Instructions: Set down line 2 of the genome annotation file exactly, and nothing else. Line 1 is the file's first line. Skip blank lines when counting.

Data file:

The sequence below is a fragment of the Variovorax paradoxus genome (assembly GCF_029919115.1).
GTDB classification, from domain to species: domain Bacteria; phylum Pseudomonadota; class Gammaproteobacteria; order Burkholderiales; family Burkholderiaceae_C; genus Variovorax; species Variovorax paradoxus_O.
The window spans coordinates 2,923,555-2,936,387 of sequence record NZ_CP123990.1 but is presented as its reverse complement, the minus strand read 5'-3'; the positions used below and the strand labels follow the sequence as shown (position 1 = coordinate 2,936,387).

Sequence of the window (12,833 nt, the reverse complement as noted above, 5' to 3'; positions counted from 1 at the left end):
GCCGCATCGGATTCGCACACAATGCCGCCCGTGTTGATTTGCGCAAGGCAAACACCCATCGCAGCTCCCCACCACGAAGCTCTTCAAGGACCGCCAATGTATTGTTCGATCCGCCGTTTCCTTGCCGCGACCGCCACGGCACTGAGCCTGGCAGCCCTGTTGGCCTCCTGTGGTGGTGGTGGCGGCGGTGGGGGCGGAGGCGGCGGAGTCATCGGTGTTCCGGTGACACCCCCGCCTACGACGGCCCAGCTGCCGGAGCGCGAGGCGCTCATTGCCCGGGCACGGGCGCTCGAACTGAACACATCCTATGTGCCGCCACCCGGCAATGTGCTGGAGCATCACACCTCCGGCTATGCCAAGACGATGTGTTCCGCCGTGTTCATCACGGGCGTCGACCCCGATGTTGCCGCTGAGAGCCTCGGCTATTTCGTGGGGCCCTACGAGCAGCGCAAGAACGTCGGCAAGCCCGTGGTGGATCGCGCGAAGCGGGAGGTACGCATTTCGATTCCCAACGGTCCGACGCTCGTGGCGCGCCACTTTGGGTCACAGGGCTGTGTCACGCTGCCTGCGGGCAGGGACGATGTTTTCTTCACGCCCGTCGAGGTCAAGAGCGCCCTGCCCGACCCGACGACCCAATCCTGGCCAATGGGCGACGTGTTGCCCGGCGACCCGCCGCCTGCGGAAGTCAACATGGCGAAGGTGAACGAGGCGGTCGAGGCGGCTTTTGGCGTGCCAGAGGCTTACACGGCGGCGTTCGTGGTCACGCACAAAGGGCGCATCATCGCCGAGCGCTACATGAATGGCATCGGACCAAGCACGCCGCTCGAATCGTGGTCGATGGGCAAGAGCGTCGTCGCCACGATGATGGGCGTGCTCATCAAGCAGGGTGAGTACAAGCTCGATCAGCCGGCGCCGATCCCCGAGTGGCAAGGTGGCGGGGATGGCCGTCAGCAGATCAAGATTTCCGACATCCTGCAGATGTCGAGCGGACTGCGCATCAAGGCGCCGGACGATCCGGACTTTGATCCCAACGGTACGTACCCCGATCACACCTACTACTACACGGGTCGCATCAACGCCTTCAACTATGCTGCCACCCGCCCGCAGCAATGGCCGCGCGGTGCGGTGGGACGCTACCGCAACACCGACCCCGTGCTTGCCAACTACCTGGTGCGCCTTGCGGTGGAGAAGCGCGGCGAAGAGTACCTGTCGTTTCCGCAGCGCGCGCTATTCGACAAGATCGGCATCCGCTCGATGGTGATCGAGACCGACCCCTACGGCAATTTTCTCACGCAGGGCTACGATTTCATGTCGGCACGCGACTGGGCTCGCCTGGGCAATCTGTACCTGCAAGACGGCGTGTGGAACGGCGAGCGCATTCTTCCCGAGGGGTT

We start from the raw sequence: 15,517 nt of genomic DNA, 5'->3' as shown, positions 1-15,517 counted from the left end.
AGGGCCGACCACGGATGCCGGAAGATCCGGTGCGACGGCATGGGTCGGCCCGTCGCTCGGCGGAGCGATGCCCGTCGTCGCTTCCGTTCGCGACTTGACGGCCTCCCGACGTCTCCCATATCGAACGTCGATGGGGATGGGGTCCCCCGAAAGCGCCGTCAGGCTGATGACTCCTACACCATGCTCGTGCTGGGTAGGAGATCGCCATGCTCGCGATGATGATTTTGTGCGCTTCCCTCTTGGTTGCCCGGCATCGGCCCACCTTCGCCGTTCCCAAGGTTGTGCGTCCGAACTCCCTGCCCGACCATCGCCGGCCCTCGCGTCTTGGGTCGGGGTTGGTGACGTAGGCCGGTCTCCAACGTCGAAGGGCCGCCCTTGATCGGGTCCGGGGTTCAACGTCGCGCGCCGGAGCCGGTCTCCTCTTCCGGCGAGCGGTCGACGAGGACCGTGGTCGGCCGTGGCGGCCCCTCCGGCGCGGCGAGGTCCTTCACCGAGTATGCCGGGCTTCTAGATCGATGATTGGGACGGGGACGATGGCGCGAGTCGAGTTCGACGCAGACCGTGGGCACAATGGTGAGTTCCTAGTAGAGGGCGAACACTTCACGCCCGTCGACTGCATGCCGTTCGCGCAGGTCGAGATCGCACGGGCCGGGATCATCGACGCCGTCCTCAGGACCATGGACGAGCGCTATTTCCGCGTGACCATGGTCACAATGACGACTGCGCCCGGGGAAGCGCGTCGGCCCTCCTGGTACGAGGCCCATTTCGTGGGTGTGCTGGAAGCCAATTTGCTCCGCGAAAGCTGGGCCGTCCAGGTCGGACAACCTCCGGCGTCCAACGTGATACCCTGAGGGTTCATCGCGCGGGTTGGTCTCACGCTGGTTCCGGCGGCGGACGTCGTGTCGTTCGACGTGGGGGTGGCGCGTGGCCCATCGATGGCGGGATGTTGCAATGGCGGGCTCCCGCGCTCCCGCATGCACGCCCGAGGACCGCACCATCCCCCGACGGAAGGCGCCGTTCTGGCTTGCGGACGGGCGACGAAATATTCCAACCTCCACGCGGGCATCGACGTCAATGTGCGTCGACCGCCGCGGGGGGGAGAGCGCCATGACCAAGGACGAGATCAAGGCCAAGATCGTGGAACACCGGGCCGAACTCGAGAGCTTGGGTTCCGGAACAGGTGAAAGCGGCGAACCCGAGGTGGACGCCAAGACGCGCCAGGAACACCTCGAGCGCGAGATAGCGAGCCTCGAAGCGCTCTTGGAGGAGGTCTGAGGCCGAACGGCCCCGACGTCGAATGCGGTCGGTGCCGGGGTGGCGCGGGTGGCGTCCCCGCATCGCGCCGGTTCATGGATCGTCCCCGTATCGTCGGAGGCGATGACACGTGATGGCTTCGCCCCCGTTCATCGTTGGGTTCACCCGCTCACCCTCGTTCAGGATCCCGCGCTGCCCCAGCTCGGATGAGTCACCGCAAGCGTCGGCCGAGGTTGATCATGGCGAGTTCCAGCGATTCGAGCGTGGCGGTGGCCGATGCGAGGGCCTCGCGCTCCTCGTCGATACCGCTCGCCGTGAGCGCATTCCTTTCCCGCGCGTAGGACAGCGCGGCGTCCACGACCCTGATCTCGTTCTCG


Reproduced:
GTDB classification, from domain to species: domain Bacteria; phylum Pseudomonadota; class Gammaproteobacteria; order Burkholderiales; family Burkholderiaceae_C; genus Variovorax; species Variovorax paradoxus_O.